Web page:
I recently went to a lake/reservoir/dam. Obviously tons of minerals in it. Tons of streams feed into it and the water is muddy in some areas even. There are lily pads growing all along the edges, lots of grasses on the banks at one part. However, there were no CPs at all. I went all the way around the lake which took over two hours to hike, probably more than 2 miles with all the switchbacks. There's lots of wildlife in the area too. You can kinda get a very slight idea of the place in this video I made...
Literally every area where water met land was covered in Sphagnum moss. Some places more than others, but most of the banks were thick with Sphagnum. I identified at least three similar but obviously different species (growing conditions were taken into account, I'm certain the three species I looked at were different) and there were probably more as well.
Maybe I just assumed this incorrectly, but isn't Sphagnum supposed to be a low-mineral moss? Another thing I noticed is that the soil it is growing in is very grainy/sandy dirt. It is light mocha color to describe it the best, mainly because of the sand it was growing in. The sand in it was very fine so there were no apparent grains, but it felt very sandy and sunk in water.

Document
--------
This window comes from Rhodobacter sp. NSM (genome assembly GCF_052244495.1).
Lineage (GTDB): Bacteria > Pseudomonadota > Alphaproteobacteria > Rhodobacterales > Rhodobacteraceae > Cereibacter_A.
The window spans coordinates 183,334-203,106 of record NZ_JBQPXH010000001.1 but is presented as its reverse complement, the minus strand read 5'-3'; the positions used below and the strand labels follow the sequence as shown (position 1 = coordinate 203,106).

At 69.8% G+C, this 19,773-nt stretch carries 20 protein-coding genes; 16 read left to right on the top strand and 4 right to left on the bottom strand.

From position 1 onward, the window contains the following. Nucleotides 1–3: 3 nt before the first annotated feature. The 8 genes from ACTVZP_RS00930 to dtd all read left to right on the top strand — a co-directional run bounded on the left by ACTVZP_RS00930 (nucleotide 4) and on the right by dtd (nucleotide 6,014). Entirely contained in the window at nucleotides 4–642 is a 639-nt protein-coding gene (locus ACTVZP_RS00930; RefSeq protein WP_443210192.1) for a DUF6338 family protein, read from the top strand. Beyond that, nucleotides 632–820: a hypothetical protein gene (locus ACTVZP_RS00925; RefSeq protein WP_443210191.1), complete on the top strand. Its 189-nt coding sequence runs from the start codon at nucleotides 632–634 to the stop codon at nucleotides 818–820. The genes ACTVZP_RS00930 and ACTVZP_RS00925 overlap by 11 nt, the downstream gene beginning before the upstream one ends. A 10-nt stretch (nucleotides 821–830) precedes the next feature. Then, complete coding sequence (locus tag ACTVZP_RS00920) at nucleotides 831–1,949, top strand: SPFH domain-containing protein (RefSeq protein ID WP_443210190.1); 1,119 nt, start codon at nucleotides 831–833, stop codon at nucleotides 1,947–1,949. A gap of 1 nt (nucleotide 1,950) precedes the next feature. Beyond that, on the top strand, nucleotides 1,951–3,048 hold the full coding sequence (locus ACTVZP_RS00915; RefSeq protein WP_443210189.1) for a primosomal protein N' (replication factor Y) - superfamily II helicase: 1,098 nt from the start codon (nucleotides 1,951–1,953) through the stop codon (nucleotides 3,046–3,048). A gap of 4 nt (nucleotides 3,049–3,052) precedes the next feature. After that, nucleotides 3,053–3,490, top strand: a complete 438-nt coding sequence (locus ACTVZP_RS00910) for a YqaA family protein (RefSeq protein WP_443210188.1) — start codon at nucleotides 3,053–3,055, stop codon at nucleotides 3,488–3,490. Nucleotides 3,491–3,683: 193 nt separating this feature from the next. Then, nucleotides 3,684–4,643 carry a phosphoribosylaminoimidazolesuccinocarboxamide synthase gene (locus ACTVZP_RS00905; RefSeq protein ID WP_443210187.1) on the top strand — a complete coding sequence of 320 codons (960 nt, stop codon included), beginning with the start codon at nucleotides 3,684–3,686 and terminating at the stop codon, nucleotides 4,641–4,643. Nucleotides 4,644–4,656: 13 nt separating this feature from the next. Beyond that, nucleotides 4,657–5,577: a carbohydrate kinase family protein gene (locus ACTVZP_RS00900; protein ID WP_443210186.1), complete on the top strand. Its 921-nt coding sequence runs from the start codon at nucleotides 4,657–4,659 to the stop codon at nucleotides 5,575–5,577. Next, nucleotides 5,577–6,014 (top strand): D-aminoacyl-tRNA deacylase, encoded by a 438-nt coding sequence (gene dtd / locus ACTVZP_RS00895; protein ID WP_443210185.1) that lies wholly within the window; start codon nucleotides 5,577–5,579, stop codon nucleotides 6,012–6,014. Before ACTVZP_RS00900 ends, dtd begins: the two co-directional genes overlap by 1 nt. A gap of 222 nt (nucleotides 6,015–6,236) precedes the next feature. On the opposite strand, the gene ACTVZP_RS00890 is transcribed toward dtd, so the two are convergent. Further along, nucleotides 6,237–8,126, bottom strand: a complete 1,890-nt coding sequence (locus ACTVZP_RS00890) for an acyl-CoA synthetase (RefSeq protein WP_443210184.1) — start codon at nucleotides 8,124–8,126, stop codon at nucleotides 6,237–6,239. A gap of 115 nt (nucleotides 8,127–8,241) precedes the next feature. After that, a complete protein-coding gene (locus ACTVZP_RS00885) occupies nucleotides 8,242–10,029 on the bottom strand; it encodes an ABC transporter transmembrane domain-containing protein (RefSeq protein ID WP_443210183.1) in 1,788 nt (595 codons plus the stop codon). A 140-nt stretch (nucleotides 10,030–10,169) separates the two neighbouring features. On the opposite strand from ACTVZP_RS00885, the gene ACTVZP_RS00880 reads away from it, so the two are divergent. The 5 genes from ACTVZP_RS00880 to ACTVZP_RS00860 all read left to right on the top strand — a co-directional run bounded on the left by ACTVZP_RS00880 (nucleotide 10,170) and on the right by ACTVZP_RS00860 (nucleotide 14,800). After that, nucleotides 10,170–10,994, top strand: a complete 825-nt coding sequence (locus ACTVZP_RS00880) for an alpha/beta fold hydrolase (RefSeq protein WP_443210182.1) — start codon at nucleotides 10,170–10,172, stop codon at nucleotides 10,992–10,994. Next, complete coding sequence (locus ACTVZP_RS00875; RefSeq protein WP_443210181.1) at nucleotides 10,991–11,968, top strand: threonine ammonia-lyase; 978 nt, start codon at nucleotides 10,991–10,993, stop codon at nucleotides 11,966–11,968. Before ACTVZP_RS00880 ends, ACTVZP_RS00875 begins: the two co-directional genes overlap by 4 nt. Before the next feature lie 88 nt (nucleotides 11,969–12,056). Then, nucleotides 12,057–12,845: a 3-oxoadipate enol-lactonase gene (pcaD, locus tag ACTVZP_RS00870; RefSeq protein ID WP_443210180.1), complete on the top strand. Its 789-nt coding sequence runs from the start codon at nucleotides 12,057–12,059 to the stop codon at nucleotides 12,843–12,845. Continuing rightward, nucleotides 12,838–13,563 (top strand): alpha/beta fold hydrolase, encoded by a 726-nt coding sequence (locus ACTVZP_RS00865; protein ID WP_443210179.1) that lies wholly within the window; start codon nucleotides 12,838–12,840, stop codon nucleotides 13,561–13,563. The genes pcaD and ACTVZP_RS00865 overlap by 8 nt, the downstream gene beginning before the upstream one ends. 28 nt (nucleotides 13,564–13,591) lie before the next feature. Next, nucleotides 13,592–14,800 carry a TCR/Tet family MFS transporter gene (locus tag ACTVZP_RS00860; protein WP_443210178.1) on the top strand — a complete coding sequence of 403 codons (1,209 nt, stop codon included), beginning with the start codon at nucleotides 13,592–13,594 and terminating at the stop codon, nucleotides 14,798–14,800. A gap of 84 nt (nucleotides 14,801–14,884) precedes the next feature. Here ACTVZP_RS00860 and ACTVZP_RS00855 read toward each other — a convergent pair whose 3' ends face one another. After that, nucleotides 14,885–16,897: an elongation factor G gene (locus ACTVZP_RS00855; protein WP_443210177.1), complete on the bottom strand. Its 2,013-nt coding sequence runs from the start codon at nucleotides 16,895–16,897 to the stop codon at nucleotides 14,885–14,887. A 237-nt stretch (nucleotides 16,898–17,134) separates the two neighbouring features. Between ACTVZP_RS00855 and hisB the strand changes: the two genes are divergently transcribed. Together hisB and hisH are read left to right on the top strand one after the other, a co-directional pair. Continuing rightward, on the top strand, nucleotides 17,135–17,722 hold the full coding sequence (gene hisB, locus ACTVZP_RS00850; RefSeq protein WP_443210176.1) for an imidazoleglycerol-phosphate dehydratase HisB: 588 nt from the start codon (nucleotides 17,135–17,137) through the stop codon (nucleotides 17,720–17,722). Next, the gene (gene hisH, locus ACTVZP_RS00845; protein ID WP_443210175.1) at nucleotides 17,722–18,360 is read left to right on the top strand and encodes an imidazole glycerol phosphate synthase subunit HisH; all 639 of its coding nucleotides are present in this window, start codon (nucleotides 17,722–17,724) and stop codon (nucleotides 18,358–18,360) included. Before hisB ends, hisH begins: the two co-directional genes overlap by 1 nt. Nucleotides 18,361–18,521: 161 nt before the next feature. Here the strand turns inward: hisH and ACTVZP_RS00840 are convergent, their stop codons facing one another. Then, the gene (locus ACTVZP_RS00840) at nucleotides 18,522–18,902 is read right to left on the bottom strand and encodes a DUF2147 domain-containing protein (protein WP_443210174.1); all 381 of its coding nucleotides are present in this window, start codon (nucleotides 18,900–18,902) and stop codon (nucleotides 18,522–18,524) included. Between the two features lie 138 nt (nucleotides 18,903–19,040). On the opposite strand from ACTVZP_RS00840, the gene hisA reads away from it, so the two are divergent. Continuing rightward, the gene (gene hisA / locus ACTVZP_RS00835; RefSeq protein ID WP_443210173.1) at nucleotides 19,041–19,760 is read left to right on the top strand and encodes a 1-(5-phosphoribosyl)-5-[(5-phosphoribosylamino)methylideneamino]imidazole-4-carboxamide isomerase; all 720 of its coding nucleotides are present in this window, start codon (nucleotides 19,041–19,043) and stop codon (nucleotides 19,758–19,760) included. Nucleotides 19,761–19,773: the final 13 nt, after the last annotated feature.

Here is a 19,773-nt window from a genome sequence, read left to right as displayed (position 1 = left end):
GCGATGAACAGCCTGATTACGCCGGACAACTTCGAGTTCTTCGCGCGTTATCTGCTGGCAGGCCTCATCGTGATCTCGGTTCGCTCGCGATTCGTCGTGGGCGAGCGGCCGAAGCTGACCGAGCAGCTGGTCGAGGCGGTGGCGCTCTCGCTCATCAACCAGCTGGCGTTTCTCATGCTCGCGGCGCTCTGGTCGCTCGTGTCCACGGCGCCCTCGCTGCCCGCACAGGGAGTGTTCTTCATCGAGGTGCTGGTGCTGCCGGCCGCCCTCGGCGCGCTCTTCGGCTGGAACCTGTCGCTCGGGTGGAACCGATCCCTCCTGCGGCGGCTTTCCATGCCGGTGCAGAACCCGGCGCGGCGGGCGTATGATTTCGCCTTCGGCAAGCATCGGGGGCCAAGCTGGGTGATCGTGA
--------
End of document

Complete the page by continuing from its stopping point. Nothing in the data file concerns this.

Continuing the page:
I know some species get mineral burn easily, but some that I own get that more than others and some never even have. Is it just the bog species that need a low mineral count in water? Can mountain species and species accustomed to other growing conditions (like in the video) take more minerals? I didn't see a single strand with blackened/browned/hardened tips -- it was all fluffy and green.
Anyone have thoughts on this?